Many observers say a new style is no bad thing. Moreover, with Francis, the medium is the message.
“He is someone of gesture rather than eloquent speeches,” said Tina Beattie, professor of Catholic studies at the University of Roehampton and a prominent liberal theologian. “The papacy is very much about style. It is the public face that the Catholic church presents to the world, and so I think a fundamental change in style means something very deep.”
So far, the most arresting features of Francis’ papacy — from the abandonment of Benedict XVI’s ermine stoles and red shoes to his decision to live in a guesthouse rather than the apostolic palace — have seen him embodying a commitment to the poor.
As a man who has seen poverty up close since his childhood, the Argentine, now 76, has very clearly placed those at the bottom of the social hierarchy at the top of his agenda. It was not by chance that he made his first trip outside Rome last week to Lampedusa, the Italian island where thousands of African migrants arrive each year. On another occasion, he railed against the “cult of money.”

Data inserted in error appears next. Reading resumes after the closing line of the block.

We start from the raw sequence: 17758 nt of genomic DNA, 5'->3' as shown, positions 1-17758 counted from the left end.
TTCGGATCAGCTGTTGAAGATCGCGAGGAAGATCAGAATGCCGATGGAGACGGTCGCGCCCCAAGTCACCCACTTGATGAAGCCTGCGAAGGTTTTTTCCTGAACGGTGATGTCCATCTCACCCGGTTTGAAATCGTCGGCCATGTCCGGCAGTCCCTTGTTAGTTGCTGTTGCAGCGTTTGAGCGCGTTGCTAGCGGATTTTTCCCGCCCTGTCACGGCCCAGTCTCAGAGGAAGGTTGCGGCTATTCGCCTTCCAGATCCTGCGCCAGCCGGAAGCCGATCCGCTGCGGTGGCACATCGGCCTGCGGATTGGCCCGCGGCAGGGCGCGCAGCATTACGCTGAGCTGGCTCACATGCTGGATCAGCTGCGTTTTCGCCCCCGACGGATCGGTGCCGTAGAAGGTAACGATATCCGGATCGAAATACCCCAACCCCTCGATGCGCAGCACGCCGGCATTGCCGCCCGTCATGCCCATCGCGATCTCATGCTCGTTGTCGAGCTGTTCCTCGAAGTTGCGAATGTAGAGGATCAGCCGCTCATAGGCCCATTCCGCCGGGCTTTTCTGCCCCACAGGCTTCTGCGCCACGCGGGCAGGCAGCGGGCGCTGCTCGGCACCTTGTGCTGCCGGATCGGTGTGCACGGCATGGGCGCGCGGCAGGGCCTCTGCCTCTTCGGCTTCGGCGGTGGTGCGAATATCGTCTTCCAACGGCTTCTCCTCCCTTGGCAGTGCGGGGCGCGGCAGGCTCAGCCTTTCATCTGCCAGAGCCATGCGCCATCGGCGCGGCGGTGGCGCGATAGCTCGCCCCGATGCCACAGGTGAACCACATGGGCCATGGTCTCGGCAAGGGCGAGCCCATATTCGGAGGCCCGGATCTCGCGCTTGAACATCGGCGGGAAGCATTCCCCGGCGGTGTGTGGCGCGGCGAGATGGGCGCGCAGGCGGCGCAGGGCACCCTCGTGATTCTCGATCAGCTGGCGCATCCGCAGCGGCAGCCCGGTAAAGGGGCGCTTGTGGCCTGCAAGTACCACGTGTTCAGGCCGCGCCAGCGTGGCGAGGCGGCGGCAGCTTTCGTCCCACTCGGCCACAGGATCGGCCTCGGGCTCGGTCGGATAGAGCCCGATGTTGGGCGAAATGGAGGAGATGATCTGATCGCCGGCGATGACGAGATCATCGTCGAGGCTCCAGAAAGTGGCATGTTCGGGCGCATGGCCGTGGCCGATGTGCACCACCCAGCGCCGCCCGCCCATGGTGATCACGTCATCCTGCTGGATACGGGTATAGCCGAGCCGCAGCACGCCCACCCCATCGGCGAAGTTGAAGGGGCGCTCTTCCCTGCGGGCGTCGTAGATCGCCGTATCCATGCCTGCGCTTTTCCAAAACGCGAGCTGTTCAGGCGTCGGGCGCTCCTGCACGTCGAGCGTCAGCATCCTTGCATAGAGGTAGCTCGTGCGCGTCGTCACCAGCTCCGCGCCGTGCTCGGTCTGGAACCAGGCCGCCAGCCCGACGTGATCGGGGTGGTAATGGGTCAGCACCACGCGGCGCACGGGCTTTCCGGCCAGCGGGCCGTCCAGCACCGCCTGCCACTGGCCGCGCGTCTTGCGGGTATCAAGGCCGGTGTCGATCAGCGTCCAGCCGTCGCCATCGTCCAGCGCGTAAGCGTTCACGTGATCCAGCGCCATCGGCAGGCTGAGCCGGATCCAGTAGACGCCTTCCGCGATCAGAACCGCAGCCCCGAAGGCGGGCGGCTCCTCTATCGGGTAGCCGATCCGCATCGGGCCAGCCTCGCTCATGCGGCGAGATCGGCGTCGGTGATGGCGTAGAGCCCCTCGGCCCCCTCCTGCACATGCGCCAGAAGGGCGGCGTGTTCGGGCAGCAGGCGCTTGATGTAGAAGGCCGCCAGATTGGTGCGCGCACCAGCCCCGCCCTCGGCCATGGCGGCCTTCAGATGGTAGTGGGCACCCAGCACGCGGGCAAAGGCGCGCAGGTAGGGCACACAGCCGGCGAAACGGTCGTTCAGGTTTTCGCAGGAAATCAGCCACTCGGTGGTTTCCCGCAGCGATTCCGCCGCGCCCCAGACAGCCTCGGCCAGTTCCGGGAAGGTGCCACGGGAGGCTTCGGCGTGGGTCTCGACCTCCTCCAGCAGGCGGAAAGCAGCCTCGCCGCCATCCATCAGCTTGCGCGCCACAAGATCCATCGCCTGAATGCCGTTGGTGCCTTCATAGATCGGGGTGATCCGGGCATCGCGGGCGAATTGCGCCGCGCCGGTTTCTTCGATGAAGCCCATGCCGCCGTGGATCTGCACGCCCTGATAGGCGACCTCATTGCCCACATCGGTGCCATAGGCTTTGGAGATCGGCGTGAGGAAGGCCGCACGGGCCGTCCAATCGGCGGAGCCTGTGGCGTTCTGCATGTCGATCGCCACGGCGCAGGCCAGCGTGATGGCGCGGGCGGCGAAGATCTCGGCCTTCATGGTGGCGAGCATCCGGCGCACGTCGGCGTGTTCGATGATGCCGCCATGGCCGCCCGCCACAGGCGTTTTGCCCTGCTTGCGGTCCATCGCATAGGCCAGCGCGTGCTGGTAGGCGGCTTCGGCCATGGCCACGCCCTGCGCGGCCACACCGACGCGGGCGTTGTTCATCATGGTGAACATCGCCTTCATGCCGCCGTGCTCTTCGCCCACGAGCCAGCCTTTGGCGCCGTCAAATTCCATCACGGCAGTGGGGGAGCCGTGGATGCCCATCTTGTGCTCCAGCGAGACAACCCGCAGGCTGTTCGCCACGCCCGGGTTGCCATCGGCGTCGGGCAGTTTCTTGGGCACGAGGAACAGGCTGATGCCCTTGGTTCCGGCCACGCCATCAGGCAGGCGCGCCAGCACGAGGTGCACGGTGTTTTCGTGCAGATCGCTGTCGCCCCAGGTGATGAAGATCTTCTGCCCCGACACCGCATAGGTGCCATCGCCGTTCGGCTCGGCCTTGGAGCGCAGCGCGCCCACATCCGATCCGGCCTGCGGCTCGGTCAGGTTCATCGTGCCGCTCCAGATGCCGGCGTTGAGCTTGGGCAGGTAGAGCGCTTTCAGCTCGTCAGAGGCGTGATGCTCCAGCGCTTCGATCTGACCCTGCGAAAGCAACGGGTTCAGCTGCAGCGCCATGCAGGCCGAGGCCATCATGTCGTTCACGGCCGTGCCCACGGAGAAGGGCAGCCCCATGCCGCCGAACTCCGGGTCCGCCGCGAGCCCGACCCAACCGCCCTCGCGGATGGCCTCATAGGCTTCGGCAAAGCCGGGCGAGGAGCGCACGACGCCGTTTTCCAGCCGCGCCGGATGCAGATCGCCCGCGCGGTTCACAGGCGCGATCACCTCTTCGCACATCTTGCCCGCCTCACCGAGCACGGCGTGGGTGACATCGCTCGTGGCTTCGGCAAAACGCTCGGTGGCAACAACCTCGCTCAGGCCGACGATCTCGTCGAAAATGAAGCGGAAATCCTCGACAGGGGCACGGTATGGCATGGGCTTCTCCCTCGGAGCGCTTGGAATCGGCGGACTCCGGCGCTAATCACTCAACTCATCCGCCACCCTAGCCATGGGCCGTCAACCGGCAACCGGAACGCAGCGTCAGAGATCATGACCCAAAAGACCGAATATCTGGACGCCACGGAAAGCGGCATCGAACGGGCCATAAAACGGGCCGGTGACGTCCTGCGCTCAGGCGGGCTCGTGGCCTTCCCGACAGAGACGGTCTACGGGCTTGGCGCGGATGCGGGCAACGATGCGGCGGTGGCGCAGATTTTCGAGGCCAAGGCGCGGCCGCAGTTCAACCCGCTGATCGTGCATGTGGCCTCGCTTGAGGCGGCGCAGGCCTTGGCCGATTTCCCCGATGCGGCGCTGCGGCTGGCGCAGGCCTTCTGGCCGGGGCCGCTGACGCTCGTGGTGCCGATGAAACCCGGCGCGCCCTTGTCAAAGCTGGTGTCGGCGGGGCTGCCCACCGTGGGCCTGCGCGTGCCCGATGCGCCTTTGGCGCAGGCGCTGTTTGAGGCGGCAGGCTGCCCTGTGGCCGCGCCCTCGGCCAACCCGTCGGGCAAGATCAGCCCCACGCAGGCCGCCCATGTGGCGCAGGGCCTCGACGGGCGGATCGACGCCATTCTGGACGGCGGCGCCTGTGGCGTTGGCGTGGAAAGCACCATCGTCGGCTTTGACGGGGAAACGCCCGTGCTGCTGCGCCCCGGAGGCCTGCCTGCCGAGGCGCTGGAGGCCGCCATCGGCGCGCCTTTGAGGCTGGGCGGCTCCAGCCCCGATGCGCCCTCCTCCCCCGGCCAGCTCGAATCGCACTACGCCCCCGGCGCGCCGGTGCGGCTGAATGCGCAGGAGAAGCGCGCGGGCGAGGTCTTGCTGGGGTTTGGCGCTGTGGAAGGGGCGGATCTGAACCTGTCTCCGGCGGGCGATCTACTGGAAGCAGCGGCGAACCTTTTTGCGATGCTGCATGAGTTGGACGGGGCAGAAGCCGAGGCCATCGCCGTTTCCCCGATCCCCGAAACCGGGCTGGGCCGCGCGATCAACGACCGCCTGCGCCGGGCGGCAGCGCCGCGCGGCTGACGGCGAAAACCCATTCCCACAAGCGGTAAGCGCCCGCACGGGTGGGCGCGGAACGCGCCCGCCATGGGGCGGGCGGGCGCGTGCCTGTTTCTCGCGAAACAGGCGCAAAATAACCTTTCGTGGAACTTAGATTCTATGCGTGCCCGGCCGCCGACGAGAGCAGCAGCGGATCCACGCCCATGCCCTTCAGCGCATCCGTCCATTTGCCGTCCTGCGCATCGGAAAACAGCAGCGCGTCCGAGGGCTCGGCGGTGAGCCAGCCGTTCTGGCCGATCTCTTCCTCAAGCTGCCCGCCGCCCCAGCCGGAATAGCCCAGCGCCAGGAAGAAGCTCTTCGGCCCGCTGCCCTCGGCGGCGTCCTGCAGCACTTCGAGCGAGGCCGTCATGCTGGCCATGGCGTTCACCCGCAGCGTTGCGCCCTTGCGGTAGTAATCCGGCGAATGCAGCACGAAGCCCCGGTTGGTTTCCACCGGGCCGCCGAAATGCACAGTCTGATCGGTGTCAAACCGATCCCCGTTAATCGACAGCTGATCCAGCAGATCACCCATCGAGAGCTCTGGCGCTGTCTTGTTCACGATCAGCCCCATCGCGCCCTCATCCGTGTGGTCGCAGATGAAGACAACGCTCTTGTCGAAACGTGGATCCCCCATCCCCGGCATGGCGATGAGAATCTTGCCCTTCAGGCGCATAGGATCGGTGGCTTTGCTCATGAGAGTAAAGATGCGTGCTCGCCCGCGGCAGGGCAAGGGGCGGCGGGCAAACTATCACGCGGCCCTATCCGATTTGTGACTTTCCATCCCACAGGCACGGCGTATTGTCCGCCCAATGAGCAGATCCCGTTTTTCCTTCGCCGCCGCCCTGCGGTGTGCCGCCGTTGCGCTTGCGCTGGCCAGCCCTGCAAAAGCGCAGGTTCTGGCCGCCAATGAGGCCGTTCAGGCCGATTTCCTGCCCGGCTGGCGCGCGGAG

On doctrinal issues, the 265th successor to St Peter is no liberal. He is staunchly anti-abortion, anti-women’s ordination, pro-priestly celibacy and anti-gay marriage.
Despite this, however, what gives some liberals hope is that, in contrast to Benedict’s unrelenting devotion to doctrinal purity, Francis has in the past shown himself to be open to dialogue; a conservative, but a pragmatic one.
“I think there does seem to be hope that, whether or not he himself is conservative doctrinally, he’s (a): not as interested in academic theology as pope Benedict was, and (b): he does seem willing to allow for greater dialogue in the church around some of the more difficult doctrinal issues,” Beattie said.
“I’m hoping that he’ll be more open to dialogue with women on issues of sexuality and maybe not think that he really does have all the answers,” she said.
All of this, of course, is the external part of Francis’ job description. As tricky as it will no doubt be, it may have nothing on the internal element: reform of the curia, the Vatican’s disorganized and, lately, scandal-beset bureaucracy.